Here at early valley crossroads in 1851 or 1852, 36-year-old David Brinton established Holladay’s first business enterprise, a blacksmith shop, causing this locale to be known as Brinton’s Corner. North of Big Cottonwood Creek (today rerouted farther south) was Brinton’s house, leaving ample room for his shop, horses, carriages, and customers.
In the 19th century, a towns blacksmith was an important resident drawing clients miles distant because he made or repaired wagon wheels, axes, metal tools, plows, chains, hinges, sleigh runners, and horseshoes. Blacksmiths often shaped or welded iron by heating an inch-wide iron rod in a fire (called a forge) and forcing air into the fire from a bellows, which raised the fire’s temperature. When the iron rod was red- or white-hot, the blacksmith removed it from the fire with tongs and placed it on a metal anvil. He pounded the softened metal into the shape he wanted and dipped it into a bucket of cold water so the new shape would hold.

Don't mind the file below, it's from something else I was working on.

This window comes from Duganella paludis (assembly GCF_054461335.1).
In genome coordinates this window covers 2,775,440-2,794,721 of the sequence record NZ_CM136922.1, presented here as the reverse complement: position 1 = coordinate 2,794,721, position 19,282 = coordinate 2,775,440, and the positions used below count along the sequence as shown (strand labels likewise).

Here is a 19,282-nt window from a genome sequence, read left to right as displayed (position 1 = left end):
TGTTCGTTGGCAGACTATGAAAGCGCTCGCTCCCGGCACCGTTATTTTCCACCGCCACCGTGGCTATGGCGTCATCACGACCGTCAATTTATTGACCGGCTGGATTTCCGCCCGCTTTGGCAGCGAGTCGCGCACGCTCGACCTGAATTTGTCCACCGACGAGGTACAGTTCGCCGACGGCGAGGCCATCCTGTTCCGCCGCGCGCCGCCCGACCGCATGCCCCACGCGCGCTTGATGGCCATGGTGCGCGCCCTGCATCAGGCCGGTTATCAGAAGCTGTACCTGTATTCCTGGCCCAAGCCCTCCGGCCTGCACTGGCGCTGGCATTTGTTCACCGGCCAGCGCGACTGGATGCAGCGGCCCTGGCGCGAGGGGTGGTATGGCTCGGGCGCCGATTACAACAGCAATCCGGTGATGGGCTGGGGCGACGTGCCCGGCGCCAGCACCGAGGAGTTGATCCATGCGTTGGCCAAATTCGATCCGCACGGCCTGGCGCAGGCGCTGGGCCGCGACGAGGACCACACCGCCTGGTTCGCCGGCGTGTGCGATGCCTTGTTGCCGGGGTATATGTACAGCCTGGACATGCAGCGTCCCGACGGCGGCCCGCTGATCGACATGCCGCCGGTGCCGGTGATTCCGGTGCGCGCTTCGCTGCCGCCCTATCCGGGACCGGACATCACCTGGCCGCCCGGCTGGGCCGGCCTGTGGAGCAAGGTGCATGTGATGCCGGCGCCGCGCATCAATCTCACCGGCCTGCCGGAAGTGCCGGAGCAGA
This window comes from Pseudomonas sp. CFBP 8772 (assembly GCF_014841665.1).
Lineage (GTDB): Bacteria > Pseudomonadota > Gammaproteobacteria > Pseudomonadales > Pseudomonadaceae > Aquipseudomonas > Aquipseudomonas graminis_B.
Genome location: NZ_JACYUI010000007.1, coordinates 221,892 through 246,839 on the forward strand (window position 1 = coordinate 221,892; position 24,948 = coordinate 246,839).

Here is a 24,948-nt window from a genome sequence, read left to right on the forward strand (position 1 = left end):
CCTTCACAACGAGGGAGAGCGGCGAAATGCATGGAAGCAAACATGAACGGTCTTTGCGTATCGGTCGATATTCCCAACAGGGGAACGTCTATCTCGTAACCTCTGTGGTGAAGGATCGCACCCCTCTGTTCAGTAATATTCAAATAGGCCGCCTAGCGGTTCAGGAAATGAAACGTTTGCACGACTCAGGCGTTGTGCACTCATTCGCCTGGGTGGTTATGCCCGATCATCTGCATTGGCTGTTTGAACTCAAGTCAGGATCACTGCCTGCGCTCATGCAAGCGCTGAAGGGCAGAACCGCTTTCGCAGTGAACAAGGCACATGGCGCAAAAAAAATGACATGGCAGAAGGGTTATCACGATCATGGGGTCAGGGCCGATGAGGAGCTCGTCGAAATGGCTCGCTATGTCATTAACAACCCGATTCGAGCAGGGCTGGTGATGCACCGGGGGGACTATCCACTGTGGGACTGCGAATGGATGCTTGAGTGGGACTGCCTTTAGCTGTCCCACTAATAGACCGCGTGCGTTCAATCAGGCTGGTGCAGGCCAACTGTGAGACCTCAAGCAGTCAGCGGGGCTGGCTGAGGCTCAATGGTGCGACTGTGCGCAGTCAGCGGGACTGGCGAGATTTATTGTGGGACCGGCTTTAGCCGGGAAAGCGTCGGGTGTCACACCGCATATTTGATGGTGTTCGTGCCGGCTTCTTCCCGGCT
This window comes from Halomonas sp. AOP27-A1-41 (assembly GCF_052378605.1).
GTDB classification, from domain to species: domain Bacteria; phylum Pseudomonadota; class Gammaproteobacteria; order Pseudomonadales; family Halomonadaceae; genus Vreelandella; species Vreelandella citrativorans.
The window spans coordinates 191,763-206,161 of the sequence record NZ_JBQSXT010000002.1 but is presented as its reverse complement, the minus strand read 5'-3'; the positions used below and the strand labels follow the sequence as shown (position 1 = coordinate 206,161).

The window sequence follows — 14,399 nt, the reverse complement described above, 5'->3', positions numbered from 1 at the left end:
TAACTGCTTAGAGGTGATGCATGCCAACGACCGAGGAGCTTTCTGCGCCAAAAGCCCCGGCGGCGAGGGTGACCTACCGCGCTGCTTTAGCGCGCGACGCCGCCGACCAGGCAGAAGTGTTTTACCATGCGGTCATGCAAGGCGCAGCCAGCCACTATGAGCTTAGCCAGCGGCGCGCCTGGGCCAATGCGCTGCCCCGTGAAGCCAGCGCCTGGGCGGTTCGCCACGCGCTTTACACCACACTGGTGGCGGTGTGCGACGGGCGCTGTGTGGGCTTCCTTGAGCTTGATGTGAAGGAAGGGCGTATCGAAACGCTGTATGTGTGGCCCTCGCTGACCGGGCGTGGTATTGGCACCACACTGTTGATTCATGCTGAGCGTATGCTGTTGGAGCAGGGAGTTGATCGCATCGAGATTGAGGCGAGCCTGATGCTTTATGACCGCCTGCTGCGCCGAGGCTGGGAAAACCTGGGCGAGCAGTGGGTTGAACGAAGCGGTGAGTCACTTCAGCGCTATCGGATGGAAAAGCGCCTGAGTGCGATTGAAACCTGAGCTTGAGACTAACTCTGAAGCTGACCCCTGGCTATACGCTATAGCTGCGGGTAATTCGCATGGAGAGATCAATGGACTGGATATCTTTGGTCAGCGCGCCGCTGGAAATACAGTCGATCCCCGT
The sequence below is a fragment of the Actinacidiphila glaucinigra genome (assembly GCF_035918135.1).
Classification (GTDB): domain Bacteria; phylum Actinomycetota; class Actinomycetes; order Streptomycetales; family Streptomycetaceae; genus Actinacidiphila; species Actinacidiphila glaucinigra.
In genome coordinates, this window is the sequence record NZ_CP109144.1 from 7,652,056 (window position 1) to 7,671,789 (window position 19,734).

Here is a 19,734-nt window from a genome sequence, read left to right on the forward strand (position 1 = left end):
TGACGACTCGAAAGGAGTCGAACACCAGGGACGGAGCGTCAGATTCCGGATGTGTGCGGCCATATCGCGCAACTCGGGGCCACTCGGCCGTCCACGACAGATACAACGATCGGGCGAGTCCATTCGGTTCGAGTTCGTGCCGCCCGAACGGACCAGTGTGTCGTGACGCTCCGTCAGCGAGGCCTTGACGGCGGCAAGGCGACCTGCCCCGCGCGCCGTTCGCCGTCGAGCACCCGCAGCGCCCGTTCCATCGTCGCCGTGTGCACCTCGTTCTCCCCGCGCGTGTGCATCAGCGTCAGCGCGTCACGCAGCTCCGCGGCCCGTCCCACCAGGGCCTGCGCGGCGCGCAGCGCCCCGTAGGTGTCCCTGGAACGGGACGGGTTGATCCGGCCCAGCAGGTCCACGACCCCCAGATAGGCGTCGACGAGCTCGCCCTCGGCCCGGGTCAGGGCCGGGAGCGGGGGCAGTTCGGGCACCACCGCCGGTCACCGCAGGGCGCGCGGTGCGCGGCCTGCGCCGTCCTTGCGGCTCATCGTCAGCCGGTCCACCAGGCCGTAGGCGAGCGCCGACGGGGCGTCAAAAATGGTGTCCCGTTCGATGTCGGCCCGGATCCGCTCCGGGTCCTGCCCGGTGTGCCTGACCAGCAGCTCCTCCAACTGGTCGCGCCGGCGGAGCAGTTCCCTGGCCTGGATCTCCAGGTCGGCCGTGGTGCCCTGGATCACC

Children especially liked to watch blacksmiths shoe horses. Blacksmiths held up the horse’s foot, cleaned and shaped the nerveless hoof with rasps and knives, then custom fit and nailed to the hoof a new U-shaped horseshoe.